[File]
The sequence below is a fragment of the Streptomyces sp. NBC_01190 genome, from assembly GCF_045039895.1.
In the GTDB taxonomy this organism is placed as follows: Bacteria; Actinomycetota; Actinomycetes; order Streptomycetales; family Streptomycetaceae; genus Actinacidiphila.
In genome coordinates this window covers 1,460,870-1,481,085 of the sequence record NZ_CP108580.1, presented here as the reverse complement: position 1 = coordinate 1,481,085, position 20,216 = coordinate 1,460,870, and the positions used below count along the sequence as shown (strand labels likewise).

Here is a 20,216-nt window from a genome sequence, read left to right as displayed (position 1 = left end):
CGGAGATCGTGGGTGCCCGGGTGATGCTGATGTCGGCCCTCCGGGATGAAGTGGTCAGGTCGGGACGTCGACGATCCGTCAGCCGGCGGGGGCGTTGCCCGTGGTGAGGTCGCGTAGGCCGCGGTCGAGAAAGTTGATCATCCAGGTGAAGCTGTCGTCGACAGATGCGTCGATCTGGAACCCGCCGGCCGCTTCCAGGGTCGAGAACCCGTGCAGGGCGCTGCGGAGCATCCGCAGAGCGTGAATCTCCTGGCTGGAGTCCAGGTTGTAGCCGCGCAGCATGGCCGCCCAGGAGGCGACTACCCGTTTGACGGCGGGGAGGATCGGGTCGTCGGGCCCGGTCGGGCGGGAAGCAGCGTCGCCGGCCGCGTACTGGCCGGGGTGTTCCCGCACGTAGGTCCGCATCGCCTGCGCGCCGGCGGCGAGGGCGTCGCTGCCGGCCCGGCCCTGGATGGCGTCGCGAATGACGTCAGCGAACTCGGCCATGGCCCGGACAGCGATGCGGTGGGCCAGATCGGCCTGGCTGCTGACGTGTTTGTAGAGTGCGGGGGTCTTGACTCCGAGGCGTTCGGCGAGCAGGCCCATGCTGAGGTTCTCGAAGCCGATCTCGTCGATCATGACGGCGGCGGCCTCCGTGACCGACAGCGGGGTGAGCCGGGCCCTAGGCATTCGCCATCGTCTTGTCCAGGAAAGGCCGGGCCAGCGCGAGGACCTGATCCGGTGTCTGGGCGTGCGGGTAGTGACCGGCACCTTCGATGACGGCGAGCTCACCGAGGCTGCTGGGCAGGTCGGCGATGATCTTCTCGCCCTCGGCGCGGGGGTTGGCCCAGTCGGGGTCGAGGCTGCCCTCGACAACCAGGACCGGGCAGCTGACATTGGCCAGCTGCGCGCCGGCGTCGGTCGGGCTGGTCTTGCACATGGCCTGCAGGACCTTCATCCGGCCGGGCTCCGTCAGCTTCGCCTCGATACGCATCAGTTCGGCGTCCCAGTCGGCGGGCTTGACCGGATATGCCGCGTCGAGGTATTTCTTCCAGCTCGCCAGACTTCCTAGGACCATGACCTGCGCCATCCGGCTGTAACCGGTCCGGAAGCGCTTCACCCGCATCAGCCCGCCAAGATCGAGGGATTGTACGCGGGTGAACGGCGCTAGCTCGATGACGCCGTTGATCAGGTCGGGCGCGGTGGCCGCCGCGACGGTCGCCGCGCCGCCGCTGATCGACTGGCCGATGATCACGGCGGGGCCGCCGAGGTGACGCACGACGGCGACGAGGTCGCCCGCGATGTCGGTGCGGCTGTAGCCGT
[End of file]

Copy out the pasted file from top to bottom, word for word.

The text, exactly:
The sequence below is a fragment of the Streptomyces sp. NBC_01190 genome, from assembly GCF_045039895.1.
In the GTDB taxonomy this organism is placed as follows: Bacteria; Actinomycetota; Actinomycetes; order Streptomycetales; family Streptomycetaceae; genus Actinacidiphila.
In genome coordinates this window covers 1,460,870-1,481,085 of the sequence record NZ_CP108580.1, presented here as the reverse complement: position 1 = coordinate 1,481,085, position 20,216 = coordinate 1,460,870, and the positions used below count along the sequence as shown (strand labels likewise).

Here is a 20,216-nt window from a genome sequence, read left to right as displayed (position 1 = left end):
CGGAGATCGTGGGTGCCCGGGTGATGCTGATGTCGGCCCTCCGGGATGAAGTGGTCAGGTCGGGACGTCGACGATCCGTCAGCCGGCGGGGGCGTTGCCCGTGGTGAGGTCGCGTAGGCCGCGGTCGAGAAAGTTGATCATCCAGGTGAAGCTGTCGTCGACAGATGCGTCGATCTGGAACCCGCCGGCCGCTTCCAGGGTCGAGAACCCGTGCAGGGCGCTGCGGAGCATCCGCAGAGCGTGAATCTCCTGGCTGGAGTCCAGGTTGTAGCCGCGCAGCATGGCCGCCCAGGAGGCGACTACCCGTTTGACGGCGGGGAGGATCGGGTCGTCGGGCCCGGTCGGGCGGGAAGCAGCGTCGCCGGCCGCGTACTGGCCGGGGTGTTCCCGCACGTAGGTCCGCATCGCCTGCGCGCCGGCGGCGAGGGCGTCGCTGCCGGCCCGGCCCTGGATGGCGTCGCGAATGACGTCAGCGAACTCGGCCATGGCCCGGACAGCGATGCGGTGGGCCAGATCGGCCTGGCTGCTGACGTGTTTGTAGAGTGCGGGGGTCTTGACTCCGAGGCGTTCGGCGAGCAGGCCCATGCTGAGGTTCTCGAAGCCGATCTCGTCGATCATGACGGCGGCGGCCTCCGTGACCGACAGCGGGGTGAGCCGGGCCCTAGGCATTCGCCATCGTCTTGTCCAGGAAAGGCCGGGCCAGCGCGAGGACCTGATCCGGTGTCTGGGCGTGCGGGTAGTGACCGGCACCTTCGATGACGGCGAGCTCACCGAGGCTGCTGGGCAGGTCGGCGATGATCTTCTCGCCCTCGGCGCGGGGGTTGGCCCAGTCGGGGTCGAGGCTGCCCTCGACAACCAGGACCGGGCAGCTGACATTGGCCAGCTGCGCGCCGGCGTCGGTCGGGCTGGTCTTGCACATGGCCTGCAGGACCTTCATCCGGCCGGGCTCCGTCAGCTTCGCCTCGATACGCATCAGTTCGGCGTCCCAGTCGGCGGGCTTGACCGGATATGCCGCGTCGAGGTATTTCTTCCAGCTCGCCAGACTTCCTAGGACCATGACCTGCGCCATCCGGCTGTAACCGGTCCGGAAGCGCTTCACCCGCATCAGCCCGCCAAGATCGAGGGATTGTACGCGGGTGAACGGCGCTAGCTCGATGACGCCGTTGATCAGGTCGGGCGCGGTGGCCGCCGCGACGGTCGCCGCGCCGCCGCTGATCGACTGGCCGATGATCACGGCGGGGCCGCCGAGGTGACGCACGACGGCGACGAGGTCGCCCGCGATGTCGGTGCGGCTGTAGCCGT